area, the economy (in particular, interest and tax rates) and the wider geopolitical picture. The interplay of these factors is what determines investment returns and what makes property investment decisions so interesting. We hope this report provides some help as you assess your options.

Both are important and are influenced by many factors including: supply of new properties, infrastructure projects, demographics of the

2013 was a weak year for Fulham rental income.

Rental Growth & Yield

Fulham Nominal Rental Income Growth weak following good long term increases Dec 03 – Dec 13

% 50

1

Dec 12 – Dec 13

40 1 Rental growth over the

30

last 10 years has been above inflation (+38%) for all asset sizes except one bedroom flats.

20 10

2 Last year rents fell.

0 -10

2

1 Bed Flats

2 Bed Flats

3 Bed Houses

4 Bed Houses Source: D&G Proprietary data

A mixed year When renting out a property, an investor will look at current rental yield. However, they also need to take a view on whether rental income will grow; after all, it is rental growth that maintains real income and yield over time. The chart shows that over the past ten years, rental income growth in Fulham has kept abreast of inflation (+38%). The notable exception to this trend is one bedroom flats which have seen real rental declines over the ten year period.

Generally, 2013 was a difficult year for rents across all unit sizes; Fulham houses and flats experienced real rental declines in 2013. This was due to the squeeze on real incomes of tenants, corporate budgets being cut and an increase in supply as buy-to-let investors targeted the area. Landlords need to be sensitive to these short term developments and may have to be patient and wait for real incomes to rise before further rent rises stick.

For more information about D&GAM please go to www.dngam.com. This report is for general information purposes only. The content is strictly copyright and reproduction of the whole or part of it in any form is prohibited without written permission from Douglas & Gordon. Whilst every effort has been made to ensure its accuracy. Douglas & Gordon accepts no liability whatsoever for any direct or consequential loss arising from its use.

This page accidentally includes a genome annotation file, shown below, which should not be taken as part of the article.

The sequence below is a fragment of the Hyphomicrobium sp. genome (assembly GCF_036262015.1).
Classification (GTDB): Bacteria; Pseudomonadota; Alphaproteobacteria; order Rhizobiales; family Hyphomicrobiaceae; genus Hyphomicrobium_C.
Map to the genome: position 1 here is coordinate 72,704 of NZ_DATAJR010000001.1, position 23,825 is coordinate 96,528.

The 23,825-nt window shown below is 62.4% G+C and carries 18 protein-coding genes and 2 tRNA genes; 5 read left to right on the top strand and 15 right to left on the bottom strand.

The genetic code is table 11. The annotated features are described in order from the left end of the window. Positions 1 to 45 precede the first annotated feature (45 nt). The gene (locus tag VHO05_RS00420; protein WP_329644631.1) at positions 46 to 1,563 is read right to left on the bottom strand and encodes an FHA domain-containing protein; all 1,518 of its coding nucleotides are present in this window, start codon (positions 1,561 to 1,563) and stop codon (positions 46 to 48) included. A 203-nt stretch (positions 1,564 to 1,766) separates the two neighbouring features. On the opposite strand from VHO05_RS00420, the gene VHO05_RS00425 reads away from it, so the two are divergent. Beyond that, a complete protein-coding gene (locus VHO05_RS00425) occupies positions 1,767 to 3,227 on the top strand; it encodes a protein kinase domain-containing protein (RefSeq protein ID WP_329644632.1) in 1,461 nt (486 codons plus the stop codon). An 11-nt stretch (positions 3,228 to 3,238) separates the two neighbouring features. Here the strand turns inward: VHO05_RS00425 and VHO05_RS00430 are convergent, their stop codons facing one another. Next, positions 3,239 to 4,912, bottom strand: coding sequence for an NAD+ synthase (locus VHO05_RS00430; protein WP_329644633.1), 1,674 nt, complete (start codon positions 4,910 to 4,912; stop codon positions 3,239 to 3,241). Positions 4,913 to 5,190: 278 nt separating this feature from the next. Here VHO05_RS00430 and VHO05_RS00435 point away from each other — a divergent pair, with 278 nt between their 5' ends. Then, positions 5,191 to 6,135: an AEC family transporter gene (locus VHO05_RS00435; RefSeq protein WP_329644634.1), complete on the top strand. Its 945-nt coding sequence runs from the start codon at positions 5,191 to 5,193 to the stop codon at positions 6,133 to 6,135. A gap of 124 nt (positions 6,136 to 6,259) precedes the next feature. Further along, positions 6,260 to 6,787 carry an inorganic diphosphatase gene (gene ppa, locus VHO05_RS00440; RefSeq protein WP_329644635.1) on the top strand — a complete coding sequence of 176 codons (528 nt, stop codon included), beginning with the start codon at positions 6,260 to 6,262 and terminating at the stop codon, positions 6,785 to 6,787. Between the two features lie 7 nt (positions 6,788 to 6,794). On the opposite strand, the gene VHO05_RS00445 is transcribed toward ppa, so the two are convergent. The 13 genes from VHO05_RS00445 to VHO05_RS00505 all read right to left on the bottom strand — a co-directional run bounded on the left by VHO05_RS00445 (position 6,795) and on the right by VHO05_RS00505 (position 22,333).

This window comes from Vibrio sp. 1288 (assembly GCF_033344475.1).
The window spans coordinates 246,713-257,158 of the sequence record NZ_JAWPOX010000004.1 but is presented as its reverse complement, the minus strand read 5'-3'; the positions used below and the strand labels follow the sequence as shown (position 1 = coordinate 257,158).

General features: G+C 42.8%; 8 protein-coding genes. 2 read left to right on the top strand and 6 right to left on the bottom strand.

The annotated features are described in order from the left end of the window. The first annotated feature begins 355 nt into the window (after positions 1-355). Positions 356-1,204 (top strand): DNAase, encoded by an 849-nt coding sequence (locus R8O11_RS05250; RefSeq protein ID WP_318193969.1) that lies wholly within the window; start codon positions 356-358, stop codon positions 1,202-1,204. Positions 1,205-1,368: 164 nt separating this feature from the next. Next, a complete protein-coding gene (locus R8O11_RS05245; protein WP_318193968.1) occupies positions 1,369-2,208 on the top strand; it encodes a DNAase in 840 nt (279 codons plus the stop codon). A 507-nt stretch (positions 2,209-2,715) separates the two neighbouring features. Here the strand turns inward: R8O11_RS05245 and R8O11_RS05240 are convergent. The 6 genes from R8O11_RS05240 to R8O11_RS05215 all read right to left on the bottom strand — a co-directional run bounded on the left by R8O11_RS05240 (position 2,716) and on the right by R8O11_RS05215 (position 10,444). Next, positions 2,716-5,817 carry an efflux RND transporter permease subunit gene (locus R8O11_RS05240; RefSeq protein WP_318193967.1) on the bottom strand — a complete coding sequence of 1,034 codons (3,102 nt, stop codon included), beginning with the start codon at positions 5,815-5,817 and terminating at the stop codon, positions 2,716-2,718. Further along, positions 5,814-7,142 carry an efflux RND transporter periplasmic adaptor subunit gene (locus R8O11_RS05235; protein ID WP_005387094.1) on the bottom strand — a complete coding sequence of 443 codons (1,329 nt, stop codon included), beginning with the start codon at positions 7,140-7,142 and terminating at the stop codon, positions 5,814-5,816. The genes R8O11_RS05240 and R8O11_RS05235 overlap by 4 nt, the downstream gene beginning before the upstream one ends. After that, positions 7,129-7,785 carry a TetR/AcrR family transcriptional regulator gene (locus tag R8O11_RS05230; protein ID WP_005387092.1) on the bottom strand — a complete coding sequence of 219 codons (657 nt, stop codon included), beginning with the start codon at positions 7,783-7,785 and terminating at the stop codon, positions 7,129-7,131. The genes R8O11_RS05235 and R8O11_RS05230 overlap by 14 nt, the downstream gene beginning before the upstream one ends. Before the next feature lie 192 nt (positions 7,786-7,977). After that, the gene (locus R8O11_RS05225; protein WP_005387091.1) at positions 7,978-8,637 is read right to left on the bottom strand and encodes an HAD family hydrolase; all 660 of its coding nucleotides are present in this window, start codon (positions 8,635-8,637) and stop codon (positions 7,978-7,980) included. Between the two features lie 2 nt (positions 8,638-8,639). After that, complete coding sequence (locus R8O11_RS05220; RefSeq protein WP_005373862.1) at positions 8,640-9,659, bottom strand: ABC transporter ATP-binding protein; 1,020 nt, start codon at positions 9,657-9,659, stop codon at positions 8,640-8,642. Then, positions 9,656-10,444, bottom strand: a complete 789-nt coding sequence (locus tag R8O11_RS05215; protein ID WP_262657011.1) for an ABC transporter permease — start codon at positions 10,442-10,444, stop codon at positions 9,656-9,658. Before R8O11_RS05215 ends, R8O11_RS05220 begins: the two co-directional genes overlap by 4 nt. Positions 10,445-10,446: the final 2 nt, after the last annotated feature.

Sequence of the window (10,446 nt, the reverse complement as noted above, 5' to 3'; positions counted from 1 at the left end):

Current Yields

Dec 13

1 Bed Flats

3.5-4.5%

2 Bed Flats

3.2-4.2%

3 Bed Houses

2.9-3.9%

4 Bed Houses

2.4-3.4%

10 Yr UK Gilt Yield

2.80%

FTSE All Sh Yield

3.30%

UK Base Rate

0.50%


Market Context It has become a truism that London is ‘different’ from the rest of the UK property market. This chart shows just how true this is. House price indices show that the value of an average UK house has risen by 30% (Nationwide) or 22% (Halifax) over the last ten years. But inflation over the same period has been 38%. That means the value has actually fallen in real terms. In Fulham, the inflation adjusted value of an

Fulham vs UK housing market Real Capital Returns Dec 03 – Dec 13 % 60 50 40 30

average property has risen by 60% over the

20

same ten year period.

10

In future reports, we will look at how different areas of London have performed relative to each other.

0 -10

Fulham

Nationwide

Source: D&G Proprietary data and Nationwide

Fulham key facts & figures Here are the key facts and figures anyone investing in the property market needs at their fingertips.

Nominal Capital Returns to Dec 2013

Other Assets Capital Returns to Dec 2013

2013

5 years

10 years

1 Bed Flats

10%

56%

87%

2 Bed Flats

29%

96%

125%

3 Bed Houses

30%

84%

104%

4 Bed Houses

32%

168%

164%

Nominal Rental Income Growth to Dec 2013

2013

5 years

10 years

Nationwide HPI*

8%

15%

30%

1 Bed Flats

Halifax HPI*

6%

8%

22%

2 Bed Flats

14%

52%

51%

3%

19%

38%

FTSE100 RPI

2013

5 years

10 years

-5%

0%

30%

-3%

24%

47%

3 Bed Houses

-8%

21%

50%

4 Bed Houses

0%

20%

50%

*House Price Index

Fulham 2014 Our view

• Credit easing •C  apital values: smaller properties to start outperforming larger equivalents •R  ents to slowly pick up • Area to continue to emerge as ‘Prime’

Our Fulham Office

656 Fulham Road, London SW6 5RX Sales Emma Stead T 020 7731 4391 E estead@dng.co.uk

douglasandgordon.com

Lettings Ella Newhouse T 020 7731 4791 E enewhouse@dng.co.uk


The Investor View - Fulham